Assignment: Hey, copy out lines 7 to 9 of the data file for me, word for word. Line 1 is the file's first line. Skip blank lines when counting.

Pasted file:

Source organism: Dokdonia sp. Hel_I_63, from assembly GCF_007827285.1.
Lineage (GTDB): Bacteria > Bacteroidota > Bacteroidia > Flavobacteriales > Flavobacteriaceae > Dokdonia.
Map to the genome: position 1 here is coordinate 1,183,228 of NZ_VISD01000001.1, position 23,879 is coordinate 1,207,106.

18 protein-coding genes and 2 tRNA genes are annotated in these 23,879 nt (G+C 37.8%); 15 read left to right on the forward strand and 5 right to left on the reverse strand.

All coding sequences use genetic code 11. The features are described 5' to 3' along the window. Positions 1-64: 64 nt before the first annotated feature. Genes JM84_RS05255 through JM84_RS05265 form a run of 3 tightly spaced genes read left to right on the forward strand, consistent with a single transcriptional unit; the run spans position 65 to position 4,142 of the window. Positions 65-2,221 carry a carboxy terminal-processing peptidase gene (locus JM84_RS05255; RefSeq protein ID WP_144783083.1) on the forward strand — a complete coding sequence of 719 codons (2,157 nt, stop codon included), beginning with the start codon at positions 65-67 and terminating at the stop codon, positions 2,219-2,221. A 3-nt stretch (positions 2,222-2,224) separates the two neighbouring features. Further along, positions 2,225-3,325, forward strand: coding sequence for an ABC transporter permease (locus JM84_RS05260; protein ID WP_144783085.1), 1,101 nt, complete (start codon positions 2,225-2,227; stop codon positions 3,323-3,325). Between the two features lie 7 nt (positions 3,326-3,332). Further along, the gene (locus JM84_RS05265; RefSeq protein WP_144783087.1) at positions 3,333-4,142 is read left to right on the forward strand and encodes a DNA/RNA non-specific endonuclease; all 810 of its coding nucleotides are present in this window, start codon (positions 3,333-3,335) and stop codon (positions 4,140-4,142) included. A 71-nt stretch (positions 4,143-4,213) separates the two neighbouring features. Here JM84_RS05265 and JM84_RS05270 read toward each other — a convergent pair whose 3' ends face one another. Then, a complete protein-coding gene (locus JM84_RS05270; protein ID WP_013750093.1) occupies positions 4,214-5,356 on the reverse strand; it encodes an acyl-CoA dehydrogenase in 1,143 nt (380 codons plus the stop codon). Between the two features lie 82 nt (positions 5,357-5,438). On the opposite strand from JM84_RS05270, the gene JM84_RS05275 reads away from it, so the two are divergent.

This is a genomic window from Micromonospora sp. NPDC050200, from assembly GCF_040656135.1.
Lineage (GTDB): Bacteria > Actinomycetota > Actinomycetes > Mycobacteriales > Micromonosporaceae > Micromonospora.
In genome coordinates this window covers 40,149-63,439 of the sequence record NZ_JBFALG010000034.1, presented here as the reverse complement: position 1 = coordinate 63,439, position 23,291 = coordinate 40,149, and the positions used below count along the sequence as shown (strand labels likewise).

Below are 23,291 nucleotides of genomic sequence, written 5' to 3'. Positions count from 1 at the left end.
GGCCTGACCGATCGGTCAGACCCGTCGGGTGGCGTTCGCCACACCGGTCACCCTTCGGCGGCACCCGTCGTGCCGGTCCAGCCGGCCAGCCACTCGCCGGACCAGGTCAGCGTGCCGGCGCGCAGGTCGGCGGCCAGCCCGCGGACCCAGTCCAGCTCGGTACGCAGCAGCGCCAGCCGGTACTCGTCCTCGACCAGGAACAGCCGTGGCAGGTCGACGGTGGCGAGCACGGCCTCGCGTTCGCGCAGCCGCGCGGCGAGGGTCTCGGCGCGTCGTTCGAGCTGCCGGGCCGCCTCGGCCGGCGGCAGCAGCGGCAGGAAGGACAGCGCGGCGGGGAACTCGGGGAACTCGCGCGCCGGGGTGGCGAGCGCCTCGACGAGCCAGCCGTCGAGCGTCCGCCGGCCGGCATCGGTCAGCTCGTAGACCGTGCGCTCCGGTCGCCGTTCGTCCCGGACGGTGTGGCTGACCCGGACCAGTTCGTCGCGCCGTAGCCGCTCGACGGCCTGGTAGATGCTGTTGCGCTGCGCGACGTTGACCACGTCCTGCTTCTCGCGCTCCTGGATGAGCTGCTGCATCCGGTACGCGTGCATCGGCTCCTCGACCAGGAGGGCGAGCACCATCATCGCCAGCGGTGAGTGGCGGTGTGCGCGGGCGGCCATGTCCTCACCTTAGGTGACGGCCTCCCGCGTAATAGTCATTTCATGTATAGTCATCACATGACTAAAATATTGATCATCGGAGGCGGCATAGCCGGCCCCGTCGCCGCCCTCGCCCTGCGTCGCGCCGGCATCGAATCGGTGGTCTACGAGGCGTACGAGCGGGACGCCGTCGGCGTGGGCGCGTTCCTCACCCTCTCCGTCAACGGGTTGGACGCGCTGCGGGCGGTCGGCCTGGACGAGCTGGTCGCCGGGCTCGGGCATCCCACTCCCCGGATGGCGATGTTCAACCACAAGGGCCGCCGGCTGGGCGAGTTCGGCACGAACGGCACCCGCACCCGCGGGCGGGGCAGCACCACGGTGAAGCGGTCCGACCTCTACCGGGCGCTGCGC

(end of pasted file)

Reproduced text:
Lineage (GTDB): Bacteria > Actinomycetota > Actinomycetes > Mycobacteriales > Micromonosporaceae > Micromonospora.
In genome coordinates this window covers 40,149-63,439 of the sequence record NZ_JBFALG010000034.1, presented here as the reverse complement: position 1 = coordinate 63,439, position 23,291 = coordinate 40,149, and the positions used below count along the sequence as shown (strand labels likewise).

Below are 23,291 nucleotides of genomic sequence, written 5' to 3'. Positions count from 1 at the left end.